These independent contractors enter into contracts for the Handling and Transport of Foodgrains for specific periods. The persons are engaged by the contractors and the petitioner-Corporation has no say in the engagement of the workers.

Therefore, the only question is to proceed further on this undisputed position for the decision of the questions spelled out hereinbefore." However, while deciding the issue the Division Bench observed as follows:- "It is on record, as has been also sought to be taken up by the learned Judge for support to the conclusion that the 31 persons are employees, that the Corporation has intervened in the matter of settling the disputes between the contractors and the workers the learned Judge observes that the intervention is justifiable because the Corporation is under an obligation to see that the foodgrains are distributed properly at proper time and any stalemate caused by the disputes between the workers and the contractors will affect the system of distribution.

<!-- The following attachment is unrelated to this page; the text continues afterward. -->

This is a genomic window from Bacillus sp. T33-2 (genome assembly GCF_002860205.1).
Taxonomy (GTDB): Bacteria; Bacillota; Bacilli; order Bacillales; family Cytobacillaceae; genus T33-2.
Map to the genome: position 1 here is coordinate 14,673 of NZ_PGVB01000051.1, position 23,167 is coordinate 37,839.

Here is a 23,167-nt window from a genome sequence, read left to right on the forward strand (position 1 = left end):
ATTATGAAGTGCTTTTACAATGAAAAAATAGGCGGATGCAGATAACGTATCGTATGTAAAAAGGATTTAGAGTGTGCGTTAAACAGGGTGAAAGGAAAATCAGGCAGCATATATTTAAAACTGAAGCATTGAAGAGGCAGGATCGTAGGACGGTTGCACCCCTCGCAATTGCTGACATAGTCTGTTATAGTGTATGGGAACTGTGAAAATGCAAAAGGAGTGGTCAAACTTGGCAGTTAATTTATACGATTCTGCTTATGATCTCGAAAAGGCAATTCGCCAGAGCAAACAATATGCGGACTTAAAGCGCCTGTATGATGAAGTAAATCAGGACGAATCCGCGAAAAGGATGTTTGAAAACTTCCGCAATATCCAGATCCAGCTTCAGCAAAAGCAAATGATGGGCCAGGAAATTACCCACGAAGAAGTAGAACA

This additional aspect also, in our judgement lends assurance to the conclusion reached, on the admitted to the conclusion reached, on the admitted pleadings that the 31 workers are employees of the Corporation under the extended definition." Section 2 (e) and (f) of the Act define 'employer' and 'employee' as follows:- "2(e) "employer" means - (i) in relation to an establishment which is a factory, the owner or occupier of the factory, including the agent of such owner or occupier, the legal representative of a deceased owner or occupier and, where a person has been named as a manager of the factory under clause (f) of sub- section(1) of Section 7 of the Factories act, 1948, the person so named; and (ii) in relation to any other establishment, the person who, or the authority which has the ultimate control over the affairs ate entrusted to a manager, managing director or managing agent, such manager, managing director or managing agent;

(f) "employee" means any person who is employed for wages in any kind of work, manual or otherwise, in or in connection with the work of an establishment, and who gets his wages directly or indirectly from the employer, and includes any person-- (i) employed by or through a contractor in or in connection with the work of the establishment;